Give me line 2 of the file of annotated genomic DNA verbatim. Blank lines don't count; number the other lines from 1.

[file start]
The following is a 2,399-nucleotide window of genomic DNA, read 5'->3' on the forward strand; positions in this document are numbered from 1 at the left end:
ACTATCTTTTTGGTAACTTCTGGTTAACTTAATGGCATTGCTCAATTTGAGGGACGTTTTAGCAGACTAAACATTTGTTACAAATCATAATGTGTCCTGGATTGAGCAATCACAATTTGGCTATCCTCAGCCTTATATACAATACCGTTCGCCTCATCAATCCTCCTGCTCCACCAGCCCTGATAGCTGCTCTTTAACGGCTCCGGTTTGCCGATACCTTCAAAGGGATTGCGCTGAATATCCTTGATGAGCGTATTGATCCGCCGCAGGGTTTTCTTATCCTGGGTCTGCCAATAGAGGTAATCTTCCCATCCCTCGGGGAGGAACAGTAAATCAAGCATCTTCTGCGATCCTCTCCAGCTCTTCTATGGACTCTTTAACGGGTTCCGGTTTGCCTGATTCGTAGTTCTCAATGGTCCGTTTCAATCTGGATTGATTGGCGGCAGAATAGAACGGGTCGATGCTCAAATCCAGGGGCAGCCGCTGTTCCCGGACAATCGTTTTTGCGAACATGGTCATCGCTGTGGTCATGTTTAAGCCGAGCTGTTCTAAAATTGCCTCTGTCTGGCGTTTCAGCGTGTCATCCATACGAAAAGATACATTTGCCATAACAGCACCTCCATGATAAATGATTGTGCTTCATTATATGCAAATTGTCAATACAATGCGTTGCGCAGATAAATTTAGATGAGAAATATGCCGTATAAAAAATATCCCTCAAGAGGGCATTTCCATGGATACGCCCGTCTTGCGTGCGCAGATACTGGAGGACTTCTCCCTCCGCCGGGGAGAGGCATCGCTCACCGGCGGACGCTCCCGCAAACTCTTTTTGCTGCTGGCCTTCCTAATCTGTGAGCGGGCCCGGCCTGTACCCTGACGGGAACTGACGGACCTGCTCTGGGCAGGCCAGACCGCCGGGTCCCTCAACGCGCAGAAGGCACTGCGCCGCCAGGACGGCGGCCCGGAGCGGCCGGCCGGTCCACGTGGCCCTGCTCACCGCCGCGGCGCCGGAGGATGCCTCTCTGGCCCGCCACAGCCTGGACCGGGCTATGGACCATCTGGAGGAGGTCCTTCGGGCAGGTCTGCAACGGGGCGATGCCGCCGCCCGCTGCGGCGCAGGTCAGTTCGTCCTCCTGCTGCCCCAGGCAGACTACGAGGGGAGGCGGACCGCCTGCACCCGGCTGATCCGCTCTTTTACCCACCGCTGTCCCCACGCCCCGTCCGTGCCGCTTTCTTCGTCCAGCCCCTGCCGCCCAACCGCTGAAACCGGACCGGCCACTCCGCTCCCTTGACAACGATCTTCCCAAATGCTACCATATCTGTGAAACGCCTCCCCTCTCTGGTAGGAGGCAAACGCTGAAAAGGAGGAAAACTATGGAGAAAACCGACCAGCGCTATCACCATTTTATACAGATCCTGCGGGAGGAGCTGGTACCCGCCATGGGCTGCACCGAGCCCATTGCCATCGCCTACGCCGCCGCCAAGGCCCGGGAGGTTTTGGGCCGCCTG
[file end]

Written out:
ACTATCTTTTTGGTAACTTCTGGTTAACTTAATGGCATTGCTCAATTTGAGGGACGTTTTAGCAGACTAAACATTTGTTACAAATCATAATGTGTCCTGGATTGAGCAATCACAATTTGGCTATCCTCAGCCTTATATACAATACCGTTCGCCTCATCAATCCTCCTGCTCCACCAGCCCTGATAGCTGCTCTTTAACGGCTCCGGTTTGCCGATACCTTCAAAGGGATTGCGCTGAATATCCTTGATGAGCGTATTGATCCGCCGCAGGGTTTTCTTATCCTGGGTCTGCCAATAGAGGTAATCTTCCCATCCCTCGGGGAGGAACAGTAAATCAAGCATCTTCTGCGATCCTCTCCAGCTCTTCTATGGACTCTTTAACGGGTTCCGGTTTGCCTGATTCGTAGTTCTCAATGGTCCGTTTCAATCTGGATTGATTGGCGGCAGAATAGAACGGGTCGATGCTCAAATCCAGGGGCAGCCGCTGTTCCCGGACAATCGTTTTTGCGAACATGGTCATCGCTGTGGTCATGTTTAAGCCGAGCTGTTCTAAAATTGCCTCTGTCTGGCGTTTCAGCGTGTCATCCATACGAAAAGATACATTTGCCATAACAGCACCTCCATGATAAATGATTGTGCTTCATTATATGCAAATTGTCAATACAATGCGTTGCGCAGATAAATTTAGATGAGAAATATGCCGTATAAAAAATATCCCTCAAGAGGGCATTTCCATGGATACGCCCGTCTTGCGTGCGCAGATACTGGAGGACTTCTCCCTCCGCCGGGGAGAGGCATCGCTCACCGGCGGACGCTCCCGCAAACTCTTTTTGCTGCTGGCCTTCCTAATCTGTGAGCGGGCCCGGCCTGTACCCTGACGGGAACTGACGGACCTGCTCTGGGCAGGCCAGACCGCCGGGTCCCTCAACGCGCAGAAGGCACTGCGCCGCCAGGACGGCGGCCCGGAGCGGCCGGCCGGTCCACGTGGCCCTGCTCACCGCCGCGGCGCCGGAGGATGCCTCTCTGGCCCGCCACAGCCTGGACCGGGCTATGGACCATCTGGAGGAGGTCCTTCGGGCAGGTCTGCAACGGGGCGATGCCGCCGCCCGCTGCGGCGCAGGTCAGTTCGTCCTCCTGCTGCCCCAGGCAGACTACGAGGGGAGGCGGACCGCCTGCACCCGGCTGATCCGCTCTTTTACCCACCGCTGTCCCCACGCCCCGTCCGTGCCGCTTTCTTCGTCCAGCCCCTGCCGCCCAACCGCTGAAACCGGACCGGCCACTCCGCTCCCTTGACAACGATCTTCCCAAATGCTACCATATCTGTGAAACGCCTCCCCTCTCTGGTAGGAGGCAAACGCTGAAAAGGAGGAAAACTATGGAGAAAACCGACCAGCGCTATCACCATTTTATACAGATCCTGCGGGAGGAGCTGGTACCCGCCATGGGCTGCACCGAGCCCATTGCCATCGCCTACGCCGCCGCCAAGGCCCGGGAGGTTTTGGGCCGCCTG